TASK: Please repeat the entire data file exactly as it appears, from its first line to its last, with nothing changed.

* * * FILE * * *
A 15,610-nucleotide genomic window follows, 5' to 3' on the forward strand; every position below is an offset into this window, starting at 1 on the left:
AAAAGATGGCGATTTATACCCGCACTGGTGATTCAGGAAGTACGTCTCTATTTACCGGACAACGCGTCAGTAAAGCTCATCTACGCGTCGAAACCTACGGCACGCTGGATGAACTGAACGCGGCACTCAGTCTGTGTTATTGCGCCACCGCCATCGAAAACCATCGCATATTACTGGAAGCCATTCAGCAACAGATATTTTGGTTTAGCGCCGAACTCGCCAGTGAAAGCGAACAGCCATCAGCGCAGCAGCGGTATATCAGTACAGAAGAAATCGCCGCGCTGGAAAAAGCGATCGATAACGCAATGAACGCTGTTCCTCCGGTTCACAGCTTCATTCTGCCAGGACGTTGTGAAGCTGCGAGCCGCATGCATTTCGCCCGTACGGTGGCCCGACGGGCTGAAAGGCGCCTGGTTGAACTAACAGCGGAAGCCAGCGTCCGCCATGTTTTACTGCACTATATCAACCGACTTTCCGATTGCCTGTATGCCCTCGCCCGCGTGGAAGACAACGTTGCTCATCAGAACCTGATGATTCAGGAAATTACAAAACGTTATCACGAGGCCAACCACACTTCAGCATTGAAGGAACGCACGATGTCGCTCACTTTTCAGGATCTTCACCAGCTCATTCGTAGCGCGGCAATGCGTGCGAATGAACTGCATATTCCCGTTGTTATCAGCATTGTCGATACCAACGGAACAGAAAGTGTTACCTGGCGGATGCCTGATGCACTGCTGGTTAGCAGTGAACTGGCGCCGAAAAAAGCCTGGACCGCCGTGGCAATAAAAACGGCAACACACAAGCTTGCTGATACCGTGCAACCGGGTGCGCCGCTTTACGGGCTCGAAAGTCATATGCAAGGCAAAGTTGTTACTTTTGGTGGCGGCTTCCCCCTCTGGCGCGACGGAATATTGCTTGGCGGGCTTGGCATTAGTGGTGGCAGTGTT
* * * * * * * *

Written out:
A 15,610-nucleotide genomic window follows, 5' to 3' on the forward strand; every position below is an offset into this window, starting at 1 on the left:
AAAAGATGGCGATTTATACCCGCACTGGTGATTCAGGAAGTACGTCTCTATTTACCGGACAACGCGTCAGTAAAGCTCATCTACGCGTCGAAACCTACGGCACGCTGGATGAACTGAACGCGGCACTCAGTCTGTGTTATTGCGCCACCGCCATCGAAAACCATCGCATATTACTGGAAGCCATTCAGCAACAGATATTTTGGTTTAGCGCCGAACTCGCCAGTGAAAGCGAACAGCCATCAGCGCAGCAGCGGTATATCAGTACAGAAGAAATCGCCGCGCTGGAAAAAGCGATCGATAACGCAATGAACGCTGTTCCTCCGGTTCACAGCTTCATTCTGCCAGGACGTTGTGAAGCTGCGAGCCGCATGCATTTCGCCCGTACGGTGGCCCGACGGGCTGAAAGGCGCCTGGTTGAACTAACAGCGGAAGCCAGCGTCCGCCATGTTTTACTGCACTATATCAACCGACTTTCCGATTGCCTGTATGCCCTCGCCCGCGTGGAAGACAACGTTGCTCATCAGAACCTGATGATTCAGGAAATTACAAAACGTTATCACGAGGCCAACCACACTTCAGCATTGAAGGAACGCACGATGTCGCTCACTTTTCAGGATCTTCACCAGCTCATTCGTAGCGCGGCAATGCGTGCGAATGAACTGCATATTCCCGTTGTTATCAGCATTGTCGATACCAACGGAACAGAAAGTGTTACCTGGCGGATGCCTGATGCACTGCTGGTTAGCAGTGAACTGGCGCCGAAAAAAGCCTGGACCGCCGTGGCAATAAAAACGGCAACACACAAGCTTGCTGATACCGTGCAACCGGGTGCGCCGCTTTACGGGCTCGAAAGTCATATGCAAGGCAAAGTTGTTACTTTTGGTGGCGGCTTCCCCCTCTGGCGCGACGGAATATTGCTTGGCGGGCTTGGCATTAGTGGTGGCAGTGTT